IAB Tech Lab released a report on Tuesday scrutinizing Google's new ad protocols, particularly looking at Privacy Sandbox's effects on measurement and attribution without third-party cookies, which Google is scheduled to sunset later this year. The company says that the industry needs more time to make the transition away from third-party cookies, however Google says that the report is inaccurate and that IAB Tech Lab misunderstands how parts of its Privacy Sandbox work.

Meta, Google, Microsoft, Apple, and a total of 200 other tech companies, have joined the US AI Safety Institute Consortium (AISIC), tasked with developing guidelines for “red-teaming, capability evaluations, risk management, safety and security, and watermarking synthetic content.” Commerce Secretary Gina Raimondo announced the group's members and said that they'll be tasked with carrying out actions indicated by President Biden's sweeping executive order on AI.

Ring, the Amazon-owned doorbell camera and home security company, is raising the cost of its Ring Protect Basic Plan by $1/month or $10/year, an increase of over 22% for either option. The basic plan allows users to receive notifications of doorbell rings and remotely arm or disarm the Ring system from the app.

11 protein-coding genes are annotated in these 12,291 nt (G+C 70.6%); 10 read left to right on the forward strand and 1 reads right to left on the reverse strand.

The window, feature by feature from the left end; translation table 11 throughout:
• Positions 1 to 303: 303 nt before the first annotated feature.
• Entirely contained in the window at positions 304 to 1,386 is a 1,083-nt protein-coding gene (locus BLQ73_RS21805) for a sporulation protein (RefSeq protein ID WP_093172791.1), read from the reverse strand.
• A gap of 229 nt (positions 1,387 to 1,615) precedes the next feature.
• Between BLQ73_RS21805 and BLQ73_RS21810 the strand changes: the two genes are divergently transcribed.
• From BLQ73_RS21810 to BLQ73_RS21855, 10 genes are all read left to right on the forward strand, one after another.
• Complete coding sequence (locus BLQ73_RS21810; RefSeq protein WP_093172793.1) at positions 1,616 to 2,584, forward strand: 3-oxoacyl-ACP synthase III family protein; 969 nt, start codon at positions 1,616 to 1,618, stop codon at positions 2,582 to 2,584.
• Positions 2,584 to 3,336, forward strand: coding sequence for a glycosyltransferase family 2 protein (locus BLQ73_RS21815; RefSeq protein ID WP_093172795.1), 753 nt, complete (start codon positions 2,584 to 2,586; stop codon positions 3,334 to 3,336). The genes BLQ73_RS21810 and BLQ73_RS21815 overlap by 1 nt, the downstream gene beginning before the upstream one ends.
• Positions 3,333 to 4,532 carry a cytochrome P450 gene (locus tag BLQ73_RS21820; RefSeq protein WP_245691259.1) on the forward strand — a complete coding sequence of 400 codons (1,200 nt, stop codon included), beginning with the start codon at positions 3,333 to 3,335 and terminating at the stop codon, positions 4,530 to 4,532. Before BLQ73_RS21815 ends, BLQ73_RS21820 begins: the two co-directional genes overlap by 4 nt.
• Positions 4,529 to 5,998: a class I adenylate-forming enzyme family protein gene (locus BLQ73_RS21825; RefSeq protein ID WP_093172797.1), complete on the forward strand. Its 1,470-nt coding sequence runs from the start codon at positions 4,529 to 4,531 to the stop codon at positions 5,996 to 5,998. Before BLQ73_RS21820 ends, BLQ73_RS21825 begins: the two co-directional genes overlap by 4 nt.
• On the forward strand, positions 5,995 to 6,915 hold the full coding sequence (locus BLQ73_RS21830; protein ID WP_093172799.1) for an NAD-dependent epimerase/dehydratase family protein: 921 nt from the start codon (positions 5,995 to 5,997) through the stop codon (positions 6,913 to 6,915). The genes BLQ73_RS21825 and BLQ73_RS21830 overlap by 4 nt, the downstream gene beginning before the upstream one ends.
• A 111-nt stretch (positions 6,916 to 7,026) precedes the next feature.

X launched a new partnership with BetMGM to display betting odds to users in the US just days before the Super Bowl, making BetMGM the exclusive live-odds sports betting partner of the platform. Under the deal, X will integrate BetMGM's odds info and branding, with each game linking to their website and app to allow users to place wagers in states where sports betting is legal. The bets will not actually take place on X's platform.

Amazon acknowledged, for the first time in very explicit terms, the scope of its dependence on Chinese sellers and their marketing budgets. In a filing with the SEC, Amazon wrote, “Because China-based sellers account for significant portions of our third-party seller services and advertising revenues, and China-based suppliers provide significant portions of our components and finished goods, regulatory and trade restrictions, data protection and cybersecurity laws, economic factors, geopolitical events, security issues, or other factors negatively impacting China-based sellers and suppliers could adversely affect our operating results.”

Klarna unveiled new brand messaging, created by its in-house design team, aimed to “elevate the shopping experience while still building on its distinctive pink brand colour, but with a fresh approach to art direction and motion design.” The new imagery is fashion-focused with a quirky lifestyle edge but rooted in shopping to demonstrate that Klarna has become more than just a payment method and is now an entire shopping ecosystem.